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The Grass-Fed Beef Revolution: The Nutritional Perspective

14 March 2023

For several years now, beef has had a bad reputation, whether for health or ecological reasons, many meat eaters have swapped beef for tofu. With the lack of transparency in the food industry, it is quite normal that we ask more questions about the production and breeding practices of what is on our plates. This new interest that consumers have in their diet is one of the main reasons behind the multiple types of meat that we now find in supermarkets, at our butchers and even in fast food chains. In fact, there are organic meats, raised without hormones, raised without antibiotics and more recently, meat from grass-fed animals.

What is grass-fed beef?

Grass-fed beef is a relatively new product on the shelves and still unknown to the consumer. Currently, they are found in specialized health grocery stores, but not in conventional supermarkets. The “grass-fed” claim may differ slightly from farm to farm, but in general it indicates that the animal in question has been grass-fed, i.e. pasture-fed, for the longest time. possible and that in winter, or when weather conditions are extreme, it is fed with hay. The final fat, protein, vitamin and mineral composition of grass-fed beef is greatly influenced by the diet of the animal in question. So let's see how a grass-fed diet influences the final nutrient composition of beef and its taste.

A different nutritional facts table

Is this meat more interesting from a nutritional point of view? Yes! The first difference that we can observe is that grass-fed beef is less fat, and therefore less caloric, than conventional meat. In fact, grass is a low-calorie food and the animal must work hard to chew it. Ruminating is a term associated with ruminants (e.g. cattle, sheep and goats) which regurgitate their food in order to chew it again. This therefore requires a lot of energy from the animal. The type of fat found in grass-fed beef is also different. Firstly, the color of the fat is modified by certain pigments present in the grass such as carotenoids for example. These pigments, having great antioxidant power, therefore make the fat more yellow. Second, the quality of fat is also different. In fact, studies have shown that grass-fed beef has more omega-3 and that its omega-6/omega-3 ratio is more balanced. Where does the importance of this ratio come from? Well, omega-3 and omega-6 are fatty acids considered essential since our body cannot synthesize them. It is therefore important to consume foods that are composed of them. However, when the ratio of omega-6 and omega-3 is unbalanced, the benefits can be reversed and our cardiovascular health can suffer, hence the importance of a more stable ratio. Grass-fed beef also has more precursors, molecules involved in the synthesis of other molecules, vitamin A and E, than conventional meat. Additionally, this meat would have more vitamin B12, a vitamin that contributes to many, many, many important body metabolisms.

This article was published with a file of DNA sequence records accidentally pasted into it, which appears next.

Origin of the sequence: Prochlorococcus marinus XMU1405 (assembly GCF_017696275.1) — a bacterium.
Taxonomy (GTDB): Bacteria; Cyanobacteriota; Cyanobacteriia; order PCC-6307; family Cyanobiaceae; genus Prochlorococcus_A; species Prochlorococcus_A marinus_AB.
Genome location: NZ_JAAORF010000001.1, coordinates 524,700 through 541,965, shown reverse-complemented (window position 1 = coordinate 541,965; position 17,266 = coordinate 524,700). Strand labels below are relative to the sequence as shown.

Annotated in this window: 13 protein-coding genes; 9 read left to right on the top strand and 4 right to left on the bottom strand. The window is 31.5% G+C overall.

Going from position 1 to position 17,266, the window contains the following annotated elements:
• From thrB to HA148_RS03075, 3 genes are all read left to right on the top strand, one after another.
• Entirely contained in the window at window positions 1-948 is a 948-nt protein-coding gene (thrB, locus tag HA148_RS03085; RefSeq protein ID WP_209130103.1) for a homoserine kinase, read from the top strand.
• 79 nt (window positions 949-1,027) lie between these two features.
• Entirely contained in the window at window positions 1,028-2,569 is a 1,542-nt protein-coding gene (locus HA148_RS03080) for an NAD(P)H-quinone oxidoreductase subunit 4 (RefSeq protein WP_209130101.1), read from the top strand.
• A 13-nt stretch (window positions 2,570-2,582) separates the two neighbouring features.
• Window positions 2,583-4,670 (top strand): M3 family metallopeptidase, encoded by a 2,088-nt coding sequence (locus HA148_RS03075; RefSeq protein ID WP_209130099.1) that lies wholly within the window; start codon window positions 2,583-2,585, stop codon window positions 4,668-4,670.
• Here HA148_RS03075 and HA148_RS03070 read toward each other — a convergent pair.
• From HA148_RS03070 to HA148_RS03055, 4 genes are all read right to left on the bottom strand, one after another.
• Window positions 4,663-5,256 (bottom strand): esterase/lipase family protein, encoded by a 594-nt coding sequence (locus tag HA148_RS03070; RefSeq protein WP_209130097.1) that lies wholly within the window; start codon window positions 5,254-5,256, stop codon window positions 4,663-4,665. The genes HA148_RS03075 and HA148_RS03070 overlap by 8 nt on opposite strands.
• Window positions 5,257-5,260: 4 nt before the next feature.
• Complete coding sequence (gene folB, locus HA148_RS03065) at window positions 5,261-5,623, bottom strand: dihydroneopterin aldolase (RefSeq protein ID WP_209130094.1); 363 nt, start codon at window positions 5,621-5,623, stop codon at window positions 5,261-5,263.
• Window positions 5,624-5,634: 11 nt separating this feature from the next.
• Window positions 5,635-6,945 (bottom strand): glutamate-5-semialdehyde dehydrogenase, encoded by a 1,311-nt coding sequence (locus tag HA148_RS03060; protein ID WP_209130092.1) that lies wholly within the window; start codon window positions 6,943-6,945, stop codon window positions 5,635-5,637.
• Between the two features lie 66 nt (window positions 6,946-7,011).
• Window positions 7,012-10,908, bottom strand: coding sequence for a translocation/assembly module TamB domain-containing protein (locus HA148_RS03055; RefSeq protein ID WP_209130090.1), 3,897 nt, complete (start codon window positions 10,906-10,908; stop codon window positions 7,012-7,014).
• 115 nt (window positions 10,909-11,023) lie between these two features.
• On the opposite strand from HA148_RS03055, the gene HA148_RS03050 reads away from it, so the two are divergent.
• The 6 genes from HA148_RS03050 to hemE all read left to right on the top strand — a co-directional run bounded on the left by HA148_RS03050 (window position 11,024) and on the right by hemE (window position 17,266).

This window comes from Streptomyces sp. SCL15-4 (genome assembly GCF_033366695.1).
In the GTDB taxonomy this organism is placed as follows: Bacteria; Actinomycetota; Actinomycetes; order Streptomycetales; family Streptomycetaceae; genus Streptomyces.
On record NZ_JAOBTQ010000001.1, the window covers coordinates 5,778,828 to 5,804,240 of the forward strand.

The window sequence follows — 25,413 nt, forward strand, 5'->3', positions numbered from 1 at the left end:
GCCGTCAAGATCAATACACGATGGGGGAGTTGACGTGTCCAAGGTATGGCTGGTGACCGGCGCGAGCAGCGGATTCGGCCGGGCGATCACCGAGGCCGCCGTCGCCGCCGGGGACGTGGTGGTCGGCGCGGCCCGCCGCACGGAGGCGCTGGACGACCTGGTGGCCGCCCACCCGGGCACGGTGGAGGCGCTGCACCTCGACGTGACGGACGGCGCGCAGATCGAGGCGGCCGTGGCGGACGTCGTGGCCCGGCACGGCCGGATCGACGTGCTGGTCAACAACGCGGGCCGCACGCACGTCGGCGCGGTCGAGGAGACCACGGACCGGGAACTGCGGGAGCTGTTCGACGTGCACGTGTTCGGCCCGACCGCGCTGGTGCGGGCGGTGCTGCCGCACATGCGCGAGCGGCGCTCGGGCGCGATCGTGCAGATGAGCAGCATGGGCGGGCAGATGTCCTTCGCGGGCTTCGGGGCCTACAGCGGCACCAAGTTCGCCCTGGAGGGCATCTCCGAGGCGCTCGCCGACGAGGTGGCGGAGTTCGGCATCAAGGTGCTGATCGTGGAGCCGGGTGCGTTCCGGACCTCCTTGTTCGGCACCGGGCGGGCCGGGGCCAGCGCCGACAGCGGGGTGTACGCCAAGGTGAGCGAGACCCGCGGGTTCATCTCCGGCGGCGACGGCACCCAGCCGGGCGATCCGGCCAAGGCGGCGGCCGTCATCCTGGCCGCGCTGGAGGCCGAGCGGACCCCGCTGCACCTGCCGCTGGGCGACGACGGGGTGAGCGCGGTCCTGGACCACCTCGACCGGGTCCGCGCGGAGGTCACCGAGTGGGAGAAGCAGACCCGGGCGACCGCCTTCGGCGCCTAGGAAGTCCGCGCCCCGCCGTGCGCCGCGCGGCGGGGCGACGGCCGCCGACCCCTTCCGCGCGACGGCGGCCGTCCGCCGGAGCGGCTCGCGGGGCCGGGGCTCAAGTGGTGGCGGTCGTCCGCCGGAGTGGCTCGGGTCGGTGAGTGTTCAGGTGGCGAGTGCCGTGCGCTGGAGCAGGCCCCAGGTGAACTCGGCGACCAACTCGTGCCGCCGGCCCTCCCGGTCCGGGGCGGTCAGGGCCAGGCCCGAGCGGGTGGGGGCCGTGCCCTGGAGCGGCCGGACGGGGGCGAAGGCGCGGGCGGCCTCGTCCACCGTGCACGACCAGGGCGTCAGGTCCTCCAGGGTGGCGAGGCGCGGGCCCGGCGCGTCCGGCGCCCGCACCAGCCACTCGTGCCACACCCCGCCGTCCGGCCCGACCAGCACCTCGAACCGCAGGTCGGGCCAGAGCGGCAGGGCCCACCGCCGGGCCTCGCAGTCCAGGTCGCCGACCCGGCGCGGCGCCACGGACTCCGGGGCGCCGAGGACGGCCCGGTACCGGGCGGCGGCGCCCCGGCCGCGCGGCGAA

What about the taste?

It differs from person to person. Some like it, some don't. You will guess that the Local Reserve team loves it! As grass affects the nutritional value of the meat, it also affects the taste of the meat. The meat is more flavorful, the taste also changes with the seasons and the grass makes it less uniform from one piece of meat to another and from one animal to another.

Several environmental benefits have also been demonstrated in the past and some Quebec farms even claim to produce carbon-neutral meat thanks to their grass-fed beef. Grass-fed beef from Quebec is therefore a great way to reduce your ecological footprint, benefit from different nutritional benefits, discover a new product and encourage local producers.

If you want to know more about the concept, the Réserve Locale team encourages you to watch the Radio-Canada report for the program La Semaine Verte, cited below.

To discover our grass-fed beef products, click here !

Sources used for writing this article:

Bérubé, S. (2016). Grass-fed beef, an underrated specialty . Spotted at .

Daley, C. et al. (2010). A review of fatty acids profiles and antioxidant content in grass-fed and grain-fed beef. Retrieved from .

Leheska, J.M. (2008). Effects of conventional and grass-feeding systems on the nutrient composition of beef. Retrieved from .

Corneau, M. and Marcoux, É. (2020). Carbon neutral beef . Radio-Canada. Retrieved from .

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